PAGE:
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2016 Annual Local Content & Service Report to the Community -- wku-pbs-npr (public broadcasting service)

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2016 Annual Local Content & Service Report to the Community -- wku-pbs-npr (public broadcasting service)

2016
ANNUAL

LOCAL CONTENT

& SERVICE REPORT

TO OUR COMMUNITY


WKU | PBS | NPR

MISSION LOCAL VALUE LOCAL IMPACT

To enrich our communities by providing WKU PUBLIC BROADCASTING WKU PBS’ local services
distinctive programming and services SERVES CRITICAL ROLES have a lasting impact —
of the highest quality that enhance IN KENTUCKY GLASGOW-BARREN COUNTY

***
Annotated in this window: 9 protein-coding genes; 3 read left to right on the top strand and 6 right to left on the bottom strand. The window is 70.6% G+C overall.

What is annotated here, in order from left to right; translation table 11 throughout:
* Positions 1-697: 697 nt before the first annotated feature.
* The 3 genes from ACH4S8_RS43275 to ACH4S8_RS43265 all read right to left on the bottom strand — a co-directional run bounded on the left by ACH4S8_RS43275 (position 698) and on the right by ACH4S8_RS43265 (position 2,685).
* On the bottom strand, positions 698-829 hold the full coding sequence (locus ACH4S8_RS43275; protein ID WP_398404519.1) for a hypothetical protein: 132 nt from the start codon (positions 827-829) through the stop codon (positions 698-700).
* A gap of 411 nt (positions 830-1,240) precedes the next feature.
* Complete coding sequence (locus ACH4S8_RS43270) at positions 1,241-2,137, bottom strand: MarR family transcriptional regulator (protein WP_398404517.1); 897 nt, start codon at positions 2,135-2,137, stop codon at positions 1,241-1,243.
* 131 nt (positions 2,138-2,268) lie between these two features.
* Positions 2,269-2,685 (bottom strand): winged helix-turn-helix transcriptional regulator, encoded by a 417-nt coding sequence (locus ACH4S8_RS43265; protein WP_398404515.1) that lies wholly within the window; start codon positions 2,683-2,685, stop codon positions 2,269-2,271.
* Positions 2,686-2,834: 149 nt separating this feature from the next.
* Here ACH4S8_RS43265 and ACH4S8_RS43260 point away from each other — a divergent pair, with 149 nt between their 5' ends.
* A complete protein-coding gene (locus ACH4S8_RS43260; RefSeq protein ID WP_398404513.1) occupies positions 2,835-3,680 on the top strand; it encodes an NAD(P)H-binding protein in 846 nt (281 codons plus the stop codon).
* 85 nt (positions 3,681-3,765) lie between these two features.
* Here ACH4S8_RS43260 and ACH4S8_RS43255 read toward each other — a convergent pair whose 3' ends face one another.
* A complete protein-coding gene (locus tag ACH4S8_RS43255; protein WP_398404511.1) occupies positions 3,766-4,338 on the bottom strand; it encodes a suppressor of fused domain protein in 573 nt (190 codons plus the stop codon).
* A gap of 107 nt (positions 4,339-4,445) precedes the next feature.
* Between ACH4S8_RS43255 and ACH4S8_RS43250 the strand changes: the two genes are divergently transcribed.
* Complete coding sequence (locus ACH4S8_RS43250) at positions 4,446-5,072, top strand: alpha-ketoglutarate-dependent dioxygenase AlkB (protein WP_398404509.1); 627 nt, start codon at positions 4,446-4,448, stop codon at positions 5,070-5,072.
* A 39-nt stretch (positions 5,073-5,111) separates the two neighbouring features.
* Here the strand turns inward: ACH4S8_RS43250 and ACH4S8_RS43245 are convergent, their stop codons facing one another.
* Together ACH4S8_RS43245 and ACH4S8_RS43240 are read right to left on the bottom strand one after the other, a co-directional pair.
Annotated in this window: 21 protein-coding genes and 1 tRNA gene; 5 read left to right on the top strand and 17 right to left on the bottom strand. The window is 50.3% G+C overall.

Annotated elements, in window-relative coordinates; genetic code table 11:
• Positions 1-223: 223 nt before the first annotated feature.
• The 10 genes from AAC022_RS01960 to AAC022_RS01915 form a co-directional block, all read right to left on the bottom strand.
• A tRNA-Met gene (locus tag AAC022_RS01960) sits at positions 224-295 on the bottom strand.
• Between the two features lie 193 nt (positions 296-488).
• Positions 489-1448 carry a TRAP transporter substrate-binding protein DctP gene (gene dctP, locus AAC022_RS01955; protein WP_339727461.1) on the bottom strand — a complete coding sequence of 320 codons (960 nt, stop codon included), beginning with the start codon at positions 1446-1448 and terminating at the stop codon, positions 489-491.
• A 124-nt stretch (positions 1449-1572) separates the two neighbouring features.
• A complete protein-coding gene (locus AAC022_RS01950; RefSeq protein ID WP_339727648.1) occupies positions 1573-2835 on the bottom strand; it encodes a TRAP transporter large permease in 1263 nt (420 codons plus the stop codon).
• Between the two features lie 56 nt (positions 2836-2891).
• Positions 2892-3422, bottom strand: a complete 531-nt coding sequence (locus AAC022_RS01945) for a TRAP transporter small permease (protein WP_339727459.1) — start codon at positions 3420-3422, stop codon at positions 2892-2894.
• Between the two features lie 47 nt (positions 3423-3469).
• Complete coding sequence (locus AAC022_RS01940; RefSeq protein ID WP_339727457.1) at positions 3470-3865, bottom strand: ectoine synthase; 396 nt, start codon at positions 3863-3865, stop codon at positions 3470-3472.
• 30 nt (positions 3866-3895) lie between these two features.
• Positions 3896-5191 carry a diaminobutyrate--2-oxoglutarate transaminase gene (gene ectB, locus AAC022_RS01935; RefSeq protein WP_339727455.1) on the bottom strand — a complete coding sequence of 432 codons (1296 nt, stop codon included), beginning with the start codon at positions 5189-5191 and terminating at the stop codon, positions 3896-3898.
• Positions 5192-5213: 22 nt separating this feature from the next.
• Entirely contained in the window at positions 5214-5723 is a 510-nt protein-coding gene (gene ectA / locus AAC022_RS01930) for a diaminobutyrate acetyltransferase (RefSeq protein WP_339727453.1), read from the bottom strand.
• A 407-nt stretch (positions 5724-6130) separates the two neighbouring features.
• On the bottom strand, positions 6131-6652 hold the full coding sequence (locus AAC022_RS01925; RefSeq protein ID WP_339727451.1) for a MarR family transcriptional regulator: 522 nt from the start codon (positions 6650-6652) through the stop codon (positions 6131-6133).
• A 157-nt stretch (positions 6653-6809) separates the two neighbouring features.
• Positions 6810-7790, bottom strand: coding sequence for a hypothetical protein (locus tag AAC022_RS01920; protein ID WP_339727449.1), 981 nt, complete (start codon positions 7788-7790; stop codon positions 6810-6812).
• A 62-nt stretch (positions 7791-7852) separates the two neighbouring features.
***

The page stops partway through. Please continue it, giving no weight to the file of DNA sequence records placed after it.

lives, expand perspectives, and CHAMBER OF COMMERCE
connect us to one another. As the only university joint licensee
(WKU PBS & WKU Public Radio) in We collaborated with the Chamber
MISSION SERVICE Kentucky, we proudly serve through Education Committee to support
our television broadcast signal, regional economic development efforts
At the core of our mission is commu- radio broadcast signals, satellite by highlighting local educational
nity service. This past year provided transmissions, and digital content. opportunities. Content from this project
no exception to our outreach. Partner- Our base of operations is in the heart demonstrates how we responded to
ships with the Kelly Autism Program and of WKU’s campus in Bowling Green. the industrial recruitment needs of a
Suzanne Vitale Clinical Education Com- changing workforce.